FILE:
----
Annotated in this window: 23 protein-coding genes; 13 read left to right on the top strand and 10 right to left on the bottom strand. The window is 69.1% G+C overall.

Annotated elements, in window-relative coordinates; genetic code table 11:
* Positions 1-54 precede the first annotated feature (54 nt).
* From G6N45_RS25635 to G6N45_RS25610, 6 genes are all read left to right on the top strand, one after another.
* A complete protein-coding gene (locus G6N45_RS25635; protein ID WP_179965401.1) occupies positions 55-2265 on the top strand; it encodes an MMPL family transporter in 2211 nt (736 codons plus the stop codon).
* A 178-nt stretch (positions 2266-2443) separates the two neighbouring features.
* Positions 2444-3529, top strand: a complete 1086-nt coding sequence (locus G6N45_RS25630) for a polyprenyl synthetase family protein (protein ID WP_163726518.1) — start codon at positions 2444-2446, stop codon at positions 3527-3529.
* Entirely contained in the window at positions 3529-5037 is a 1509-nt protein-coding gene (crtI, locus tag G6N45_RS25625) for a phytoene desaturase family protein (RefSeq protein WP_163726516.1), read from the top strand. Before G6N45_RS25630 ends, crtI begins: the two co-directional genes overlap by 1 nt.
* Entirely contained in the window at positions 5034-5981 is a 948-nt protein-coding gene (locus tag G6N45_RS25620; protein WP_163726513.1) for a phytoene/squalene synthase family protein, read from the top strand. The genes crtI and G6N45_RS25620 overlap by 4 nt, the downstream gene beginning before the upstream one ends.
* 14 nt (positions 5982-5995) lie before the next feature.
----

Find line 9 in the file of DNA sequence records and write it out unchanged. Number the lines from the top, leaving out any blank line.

* Entirely contained in the window at positions 5034-5981 is a 948-nt protein-coding gene (locus tag G6N45_RS25620; protein WP_163726513.1) for a phytoene/squalene synthase family protein, read from the top strand. The genes crtI and G6N45_RS25620 overlap by 4 nt, the downstream gene beginning before the upstream one ends.